On May 7, the Zillow Q2 2013 Home Price Expectations Survey (pdf) results were released. This survey is done on a quarterly basis.
An excerpt from the Press Release:
The survey of 105 economists, real estate experts and investment and market strategists was sponsored by leading real estate information marketplace Zillow, Inc. (NASDAQ: Z) and is conducted quarterly by Pulsenomics LLC. Panelists said they expected median U.S. home values to rise to $165,280, on average, by the end of 2013. At the end of 2012, the U.S. Zillow Home Value Index stood at $156,800.
Various charts from the March 2013 Survey results are presented, including the following:
As one can see from the above chart, the average expectation is that the residential real estate market, as depicted by the U.S. Zillow Home Value Index Level, will continually climb.
The detail of the Q2 2013 Home Price Expectations Survey (pdf) is interesting. Of the 105 survey respondents, only 3 (of the displayed responses) forecast a cumulative price decrease through 2017; and of those 3, none foresee a double-digit percentage cumulative price drop. The most “bearish” of these forecasts is that of Gary Shilling’s prediction of a -5.05% cumulative price decrease through 2017.
The Median Cumulative Home Price Appreciation for years 2013-2017 is seen as 5.26%, 10.25%, 14.04%, 17.95% and 22.20%, respectively.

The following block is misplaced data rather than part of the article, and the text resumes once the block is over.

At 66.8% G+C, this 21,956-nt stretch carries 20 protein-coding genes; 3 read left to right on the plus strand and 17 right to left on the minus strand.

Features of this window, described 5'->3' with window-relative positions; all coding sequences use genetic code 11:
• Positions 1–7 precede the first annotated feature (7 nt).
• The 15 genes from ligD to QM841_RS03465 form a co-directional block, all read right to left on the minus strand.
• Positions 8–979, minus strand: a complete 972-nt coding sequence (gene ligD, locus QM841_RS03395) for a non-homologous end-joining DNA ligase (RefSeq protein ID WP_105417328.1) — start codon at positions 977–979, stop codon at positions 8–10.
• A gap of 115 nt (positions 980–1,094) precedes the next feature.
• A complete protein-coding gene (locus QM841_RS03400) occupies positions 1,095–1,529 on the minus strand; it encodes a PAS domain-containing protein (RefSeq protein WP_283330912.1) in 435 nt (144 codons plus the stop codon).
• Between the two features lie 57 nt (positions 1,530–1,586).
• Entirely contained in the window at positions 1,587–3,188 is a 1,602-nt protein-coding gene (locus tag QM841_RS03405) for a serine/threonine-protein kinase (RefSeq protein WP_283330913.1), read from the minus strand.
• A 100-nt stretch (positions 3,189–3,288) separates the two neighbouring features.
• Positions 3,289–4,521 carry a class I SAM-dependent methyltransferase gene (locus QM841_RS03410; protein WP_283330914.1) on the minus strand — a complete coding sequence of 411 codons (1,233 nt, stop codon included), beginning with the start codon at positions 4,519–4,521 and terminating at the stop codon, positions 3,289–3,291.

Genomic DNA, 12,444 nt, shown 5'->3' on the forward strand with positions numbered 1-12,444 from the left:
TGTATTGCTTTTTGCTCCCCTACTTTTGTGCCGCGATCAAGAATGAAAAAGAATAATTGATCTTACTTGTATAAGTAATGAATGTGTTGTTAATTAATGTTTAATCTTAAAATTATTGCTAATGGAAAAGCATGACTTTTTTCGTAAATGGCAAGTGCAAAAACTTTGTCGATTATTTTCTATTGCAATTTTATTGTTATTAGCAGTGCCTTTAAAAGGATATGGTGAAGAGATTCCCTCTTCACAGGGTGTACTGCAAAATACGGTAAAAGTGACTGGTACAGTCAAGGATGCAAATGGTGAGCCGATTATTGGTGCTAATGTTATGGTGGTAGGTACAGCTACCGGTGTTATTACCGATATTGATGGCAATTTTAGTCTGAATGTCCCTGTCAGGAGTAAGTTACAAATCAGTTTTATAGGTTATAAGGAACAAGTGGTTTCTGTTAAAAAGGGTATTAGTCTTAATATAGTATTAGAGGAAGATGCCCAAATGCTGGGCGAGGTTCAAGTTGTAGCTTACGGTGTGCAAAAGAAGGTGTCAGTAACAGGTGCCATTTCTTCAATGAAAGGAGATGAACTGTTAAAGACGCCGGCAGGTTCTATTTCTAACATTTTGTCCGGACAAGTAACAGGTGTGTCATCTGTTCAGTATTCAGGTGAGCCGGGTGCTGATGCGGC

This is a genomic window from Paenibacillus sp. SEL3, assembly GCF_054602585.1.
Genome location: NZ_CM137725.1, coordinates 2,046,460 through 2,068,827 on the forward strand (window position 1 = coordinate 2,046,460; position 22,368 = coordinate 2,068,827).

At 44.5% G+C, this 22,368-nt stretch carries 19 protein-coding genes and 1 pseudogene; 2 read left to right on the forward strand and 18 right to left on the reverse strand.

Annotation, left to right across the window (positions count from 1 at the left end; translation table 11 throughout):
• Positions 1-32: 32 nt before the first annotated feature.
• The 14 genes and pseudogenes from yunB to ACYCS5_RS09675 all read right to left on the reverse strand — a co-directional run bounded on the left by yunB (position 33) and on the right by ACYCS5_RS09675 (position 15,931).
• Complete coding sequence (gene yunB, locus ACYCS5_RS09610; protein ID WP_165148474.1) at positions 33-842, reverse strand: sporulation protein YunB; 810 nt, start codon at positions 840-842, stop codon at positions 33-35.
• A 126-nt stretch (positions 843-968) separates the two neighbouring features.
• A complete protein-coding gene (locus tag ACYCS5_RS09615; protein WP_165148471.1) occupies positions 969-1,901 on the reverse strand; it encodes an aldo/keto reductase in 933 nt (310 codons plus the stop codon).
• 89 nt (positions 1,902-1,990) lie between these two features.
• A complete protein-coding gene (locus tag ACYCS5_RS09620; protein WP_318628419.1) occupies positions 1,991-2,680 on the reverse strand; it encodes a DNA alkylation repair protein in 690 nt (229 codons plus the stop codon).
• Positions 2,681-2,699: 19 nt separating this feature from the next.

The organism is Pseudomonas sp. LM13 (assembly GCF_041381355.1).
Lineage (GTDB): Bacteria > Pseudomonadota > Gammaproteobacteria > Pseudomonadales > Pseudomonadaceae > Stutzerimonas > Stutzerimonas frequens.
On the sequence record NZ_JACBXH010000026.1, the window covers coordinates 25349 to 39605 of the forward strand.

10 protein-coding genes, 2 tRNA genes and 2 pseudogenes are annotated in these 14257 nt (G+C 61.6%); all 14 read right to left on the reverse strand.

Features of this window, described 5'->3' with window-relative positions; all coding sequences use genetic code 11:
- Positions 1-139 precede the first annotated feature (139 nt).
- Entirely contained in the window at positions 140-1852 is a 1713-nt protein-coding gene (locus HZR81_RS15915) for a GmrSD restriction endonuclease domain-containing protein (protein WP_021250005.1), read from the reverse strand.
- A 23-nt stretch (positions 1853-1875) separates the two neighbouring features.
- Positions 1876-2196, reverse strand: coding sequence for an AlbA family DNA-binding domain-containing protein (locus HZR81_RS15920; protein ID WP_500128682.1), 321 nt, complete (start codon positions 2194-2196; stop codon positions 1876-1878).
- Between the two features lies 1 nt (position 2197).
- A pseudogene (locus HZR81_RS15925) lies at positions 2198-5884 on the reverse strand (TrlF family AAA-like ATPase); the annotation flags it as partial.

For a variety of reasons, I continue to believe that even the most “bearish” of these forecasts (as seen in Gary Shilling’s above-referenced forecast) will prove too optimistic in hindsight. From a longer-term historical perspective, such a decline is rather tame in light of the wild excesses that occurred over the “bubble” years.
I have written extensively about the residential real estate situation. For a variety of reasons, it is exceedingly complex. While many people continue to have an optimistic view regarding future residential real estate prices, in my opinion such a view is unsupported on an “all things considered” basis. Furthermore, (even) from these price levels there exists outsized potential for a price decline of severe magnitude, unfortunately. I discussed this downside, based upon historical price activity, in the October 24, 2010 post titled “What’s Ahead For The Housing Market – A Look At The Charts.”
The Special Note summarizes my overall thoughts about our economic situation
SPX at 1632.69 as this post is written